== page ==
The New England region is not the most popular region to major in natural resource management, because there are merely 51 students graduating in a year from 3 different programs.
Natural Resource Management degrees in the New England region cost anywhere around $132,698 to $214,423 dependent upon financial aid packages and availability of in-state tuition. For reference, the U.S. average price of a natural resource management degree is $141,172.
Look at the rankings below to find out what Natural Resources & Conservation schools provide the very best natural resource management degree program in the New England region.
Below you will find the New England region's best 10 schools for natural resource management students. The ranking factors we use includes graduate salaries, graduation rates, accreditation, and more.
University of New Hampshire - Main Campus is a wonderful decision for students pursuing a Natural Resource Management degree. Students who graduate from the resource management program make about $39,955 in the first five years of their career and $70,839 after their first five years of their career. Positioned in Durham, New Hampshire, supplies a secure, suburban atmosphere for learners.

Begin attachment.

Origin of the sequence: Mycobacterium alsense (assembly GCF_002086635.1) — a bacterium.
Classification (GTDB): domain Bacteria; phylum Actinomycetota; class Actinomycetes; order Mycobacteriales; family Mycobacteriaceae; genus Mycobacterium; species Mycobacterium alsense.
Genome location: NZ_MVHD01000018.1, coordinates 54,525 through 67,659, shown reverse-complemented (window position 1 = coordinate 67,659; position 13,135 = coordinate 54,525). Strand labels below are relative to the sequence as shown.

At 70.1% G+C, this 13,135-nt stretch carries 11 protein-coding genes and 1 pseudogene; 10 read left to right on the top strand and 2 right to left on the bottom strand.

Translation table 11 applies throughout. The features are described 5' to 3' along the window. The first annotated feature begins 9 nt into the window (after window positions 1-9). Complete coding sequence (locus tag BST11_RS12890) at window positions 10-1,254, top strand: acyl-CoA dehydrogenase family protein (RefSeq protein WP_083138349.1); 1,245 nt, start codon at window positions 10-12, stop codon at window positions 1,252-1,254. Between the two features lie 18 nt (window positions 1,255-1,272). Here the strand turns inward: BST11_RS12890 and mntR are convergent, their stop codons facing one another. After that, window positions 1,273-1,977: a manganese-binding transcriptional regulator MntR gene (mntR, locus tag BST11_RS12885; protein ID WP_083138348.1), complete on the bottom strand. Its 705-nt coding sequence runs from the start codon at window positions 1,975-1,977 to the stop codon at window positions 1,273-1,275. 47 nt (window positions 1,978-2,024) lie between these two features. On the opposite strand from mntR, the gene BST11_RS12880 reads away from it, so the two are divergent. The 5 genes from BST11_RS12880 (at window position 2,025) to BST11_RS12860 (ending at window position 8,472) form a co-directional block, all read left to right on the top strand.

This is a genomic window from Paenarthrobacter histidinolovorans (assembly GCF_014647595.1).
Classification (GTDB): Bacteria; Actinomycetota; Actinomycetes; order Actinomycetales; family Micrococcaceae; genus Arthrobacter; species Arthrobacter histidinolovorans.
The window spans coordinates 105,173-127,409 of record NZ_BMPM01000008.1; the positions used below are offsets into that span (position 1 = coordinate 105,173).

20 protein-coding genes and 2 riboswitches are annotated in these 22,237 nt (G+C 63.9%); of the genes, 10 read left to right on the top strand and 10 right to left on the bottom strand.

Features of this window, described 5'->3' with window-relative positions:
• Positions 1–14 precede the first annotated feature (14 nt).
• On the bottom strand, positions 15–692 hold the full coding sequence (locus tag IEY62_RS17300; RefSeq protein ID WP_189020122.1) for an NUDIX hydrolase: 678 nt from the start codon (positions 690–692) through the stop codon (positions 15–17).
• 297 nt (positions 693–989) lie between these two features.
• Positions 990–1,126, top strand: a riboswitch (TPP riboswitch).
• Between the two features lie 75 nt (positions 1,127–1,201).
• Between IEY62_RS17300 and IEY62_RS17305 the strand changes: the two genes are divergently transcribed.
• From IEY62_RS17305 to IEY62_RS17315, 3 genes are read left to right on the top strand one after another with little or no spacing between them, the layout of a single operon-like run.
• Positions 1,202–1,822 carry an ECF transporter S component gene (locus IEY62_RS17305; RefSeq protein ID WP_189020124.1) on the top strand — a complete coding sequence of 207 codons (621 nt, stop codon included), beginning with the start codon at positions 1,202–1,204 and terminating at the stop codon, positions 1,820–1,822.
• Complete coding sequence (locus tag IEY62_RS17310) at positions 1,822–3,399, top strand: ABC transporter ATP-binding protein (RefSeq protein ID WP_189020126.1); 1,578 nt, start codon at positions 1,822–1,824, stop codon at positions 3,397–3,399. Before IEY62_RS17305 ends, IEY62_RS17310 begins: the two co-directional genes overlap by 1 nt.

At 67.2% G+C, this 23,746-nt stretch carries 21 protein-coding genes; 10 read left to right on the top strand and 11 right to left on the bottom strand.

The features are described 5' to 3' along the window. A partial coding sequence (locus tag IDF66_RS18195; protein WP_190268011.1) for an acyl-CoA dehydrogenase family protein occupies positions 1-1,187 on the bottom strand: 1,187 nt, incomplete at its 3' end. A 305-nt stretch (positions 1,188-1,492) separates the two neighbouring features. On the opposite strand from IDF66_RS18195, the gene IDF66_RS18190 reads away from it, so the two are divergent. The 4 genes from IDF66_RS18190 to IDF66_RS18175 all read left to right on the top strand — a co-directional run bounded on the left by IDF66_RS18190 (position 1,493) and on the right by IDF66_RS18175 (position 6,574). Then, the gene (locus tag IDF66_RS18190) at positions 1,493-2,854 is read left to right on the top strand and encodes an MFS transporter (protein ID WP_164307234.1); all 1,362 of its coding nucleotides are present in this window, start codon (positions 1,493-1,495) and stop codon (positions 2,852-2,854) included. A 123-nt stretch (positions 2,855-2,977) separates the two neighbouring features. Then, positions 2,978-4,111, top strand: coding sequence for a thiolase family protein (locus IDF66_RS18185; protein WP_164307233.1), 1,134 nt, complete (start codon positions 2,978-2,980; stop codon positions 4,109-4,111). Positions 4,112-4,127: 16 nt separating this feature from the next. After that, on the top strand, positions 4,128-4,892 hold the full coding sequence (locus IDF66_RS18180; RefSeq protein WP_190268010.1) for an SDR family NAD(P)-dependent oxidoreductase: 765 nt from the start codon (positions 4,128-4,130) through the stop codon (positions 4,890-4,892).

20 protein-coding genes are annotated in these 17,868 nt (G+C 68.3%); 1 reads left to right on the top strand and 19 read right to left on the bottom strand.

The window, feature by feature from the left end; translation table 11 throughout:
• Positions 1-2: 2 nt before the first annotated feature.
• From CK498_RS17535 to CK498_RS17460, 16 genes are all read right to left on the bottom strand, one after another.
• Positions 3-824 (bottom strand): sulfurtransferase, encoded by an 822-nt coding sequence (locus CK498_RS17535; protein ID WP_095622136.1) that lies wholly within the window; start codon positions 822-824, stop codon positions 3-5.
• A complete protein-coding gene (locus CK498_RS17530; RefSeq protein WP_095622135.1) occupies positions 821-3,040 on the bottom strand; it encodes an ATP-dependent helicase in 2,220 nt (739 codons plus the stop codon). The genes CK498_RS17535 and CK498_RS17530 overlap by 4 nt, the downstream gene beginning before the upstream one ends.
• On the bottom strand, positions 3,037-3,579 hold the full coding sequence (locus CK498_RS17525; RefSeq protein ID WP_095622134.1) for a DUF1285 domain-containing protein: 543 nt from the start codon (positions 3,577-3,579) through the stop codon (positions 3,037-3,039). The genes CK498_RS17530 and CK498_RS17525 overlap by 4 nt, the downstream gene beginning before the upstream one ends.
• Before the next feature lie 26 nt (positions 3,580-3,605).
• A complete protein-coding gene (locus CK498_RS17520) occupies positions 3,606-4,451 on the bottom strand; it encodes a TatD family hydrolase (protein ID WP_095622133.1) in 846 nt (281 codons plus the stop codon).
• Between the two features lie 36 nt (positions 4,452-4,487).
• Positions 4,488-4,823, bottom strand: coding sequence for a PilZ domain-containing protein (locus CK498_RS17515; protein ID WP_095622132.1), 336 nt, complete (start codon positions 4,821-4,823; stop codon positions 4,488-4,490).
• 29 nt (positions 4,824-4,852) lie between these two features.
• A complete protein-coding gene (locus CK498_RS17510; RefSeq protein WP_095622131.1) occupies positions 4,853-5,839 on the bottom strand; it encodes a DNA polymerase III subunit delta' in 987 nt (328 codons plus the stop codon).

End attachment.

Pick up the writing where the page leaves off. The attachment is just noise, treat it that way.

Freshman students are not required to live on-campus at University of New Hampshire - Main Campus.This school is thought to be a great decision for veterans. Where is University of New Hampshire - Main Campus really succeeding? Look into all of the school rankings.
University of Rhode Island is a good decision for students pursuing a Natural Resource Management degree. In addition to its bachelor's programs, University of Rhode Island offers graduate degrees in Resource Management. The specific location of Kingston, Rhode Island, is wonderful for learners who favor a quieter, suburban region.
You may want to study hard for your SAT; the average score of applicants to URI is 1,070.Score higher than 24 on the ACT? That's above the standard applicant score, so definitely submit it. Take a virtual tour for more information on URI's campus.
It's hard to beat University of Vermont if you want to study Natural Resource Management. The setting in an important urban center is great for students seeking ample opportunities for networking, adventure, and exploration.
Freshmen are not required to live on-campus at University of Vermont.Considering 75.2% of UVM's student body resides outside Vermont, you are going to have many opportunities to meet undergraduates from all over the country. Get an idea of what student life at UVM is really like by watching a few campus videos.